To really benefit from meditation, the problem is you actually have to do it. Meditation commonly falls by the wayside for even the most enthusiastic amongst us. Just like physical exercise, bringing a habit of regular meditation into your life can be quite a challenge. So often it seems like there’s not enough time or we just “don’t feel like doing it”. The thing is there is research to suggest that even 10 minutes of meditation, five days a week can improve our attention and focus.

Sometimes we need support to follow through on our intentions. Having the support of others or doing something that helps us feel we’re making a meaningful difference in the world, can boost our motivation. This logic has fueled the creation  of Mindful in May, a one-month meditation campaign starting on May 1. Delivered online, it will teach you how to meditate and at the same time help bring clean water to those in developing countries. To date the Mindful in May global community has raised enough money to build water projects in Ethiopia and Rwanda helping transform the lives of thousands of people. You’ll get a one month meditation program including 10-minute guided meditations on a weekly basis, access to exclusive video interviews with global experts in the field of meditation, mind wellbeing and a daily dose of inspiration through curated internet links.

In the developed world most of us have our survival needs met, but it’s our minds that can cause so much of our suffering. The World Health Organization predicts that depression will be the second-leading cause of global disability burden by 2020. In the developing world, its something as basic as a lack of access to clean, safe water that causes so much suffering. Contaminated water is still one of the leading causes of disease and death in the developing world. Mindful in May addresses both of these issues by offering people a way to learn how to become masters rather than slaves to their minds, whilst helping to improve the lives of thousands of people living without access to safe drinking water. It’s ten minutes a day of meditation to create a clear mind for you and clean water for others.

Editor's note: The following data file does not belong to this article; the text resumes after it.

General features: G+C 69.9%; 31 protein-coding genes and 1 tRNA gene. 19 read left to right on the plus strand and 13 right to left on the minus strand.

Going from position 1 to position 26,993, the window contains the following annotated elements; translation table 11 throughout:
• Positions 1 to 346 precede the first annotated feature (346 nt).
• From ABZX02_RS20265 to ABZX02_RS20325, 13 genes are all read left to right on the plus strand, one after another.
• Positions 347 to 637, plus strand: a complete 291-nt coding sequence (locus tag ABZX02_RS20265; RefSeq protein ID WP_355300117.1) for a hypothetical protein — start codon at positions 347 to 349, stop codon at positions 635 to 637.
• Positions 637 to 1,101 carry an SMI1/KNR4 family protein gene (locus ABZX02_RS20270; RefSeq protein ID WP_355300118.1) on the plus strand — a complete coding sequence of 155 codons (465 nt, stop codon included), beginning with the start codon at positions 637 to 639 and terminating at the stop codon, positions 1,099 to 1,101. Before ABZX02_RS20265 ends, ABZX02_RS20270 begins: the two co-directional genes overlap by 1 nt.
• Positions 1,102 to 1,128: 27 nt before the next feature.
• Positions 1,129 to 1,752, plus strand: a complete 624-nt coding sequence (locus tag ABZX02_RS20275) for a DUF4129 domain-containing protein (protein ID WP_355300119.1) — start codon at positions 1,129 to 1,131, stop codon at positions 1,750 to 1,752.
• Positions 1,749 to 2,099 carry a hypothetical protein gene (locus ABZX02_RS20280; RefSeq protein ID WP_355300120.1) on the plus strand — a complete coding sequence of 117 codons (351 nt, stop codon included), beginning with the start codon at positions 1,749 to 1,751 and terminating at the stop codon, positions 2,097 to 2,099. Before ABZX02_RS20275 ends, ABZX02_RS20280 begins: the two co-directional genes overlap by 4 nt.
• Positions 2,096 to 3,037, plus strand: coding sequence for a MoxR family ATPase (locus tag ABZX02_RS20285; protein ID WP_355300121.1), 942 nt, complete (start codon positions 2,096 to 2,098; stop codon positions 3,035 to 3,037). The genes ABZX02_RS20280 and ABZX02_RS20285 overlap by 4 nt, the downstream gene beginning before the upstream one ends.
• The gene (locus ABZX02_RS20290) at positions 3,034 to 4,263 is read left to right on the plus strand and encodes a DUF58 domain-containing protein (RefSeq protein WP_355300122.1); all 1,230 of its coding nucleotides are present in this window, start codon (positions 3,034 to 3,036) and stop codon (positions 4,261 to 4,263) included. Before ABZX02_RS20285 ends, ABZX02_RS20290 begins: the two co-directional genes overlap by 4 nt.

The challenge starts on May 1 so register, donate and invite your friends or colleagues to create a meditation fundraising team to help bring clean water to those in need. Together, let’s see how far we can spread this Mindful Ripple.

 

About our contributor // Elise Bialylew is a doctor, coach and founder of Mindful in May, a one month online global mindfulness meditation campaign. Mindful in May has inspired thousands of people around the world to learn how to meditate, whilst raising money to build clean water wells in the developing world. www.mindfulinmay.org

Image credit: Rafaël Rozendaal

 

Thanks To This Week’s Advertisers — April 26, 2013

Thanks To This Week’s Advertisers

Let’s hear it for this week’s advertisers:

  • Anchor. Providing a unique hosting solution. They manage the entire application stack taking responsibility for everything between the operating system and your code. Think of them as your own team of systems administrators.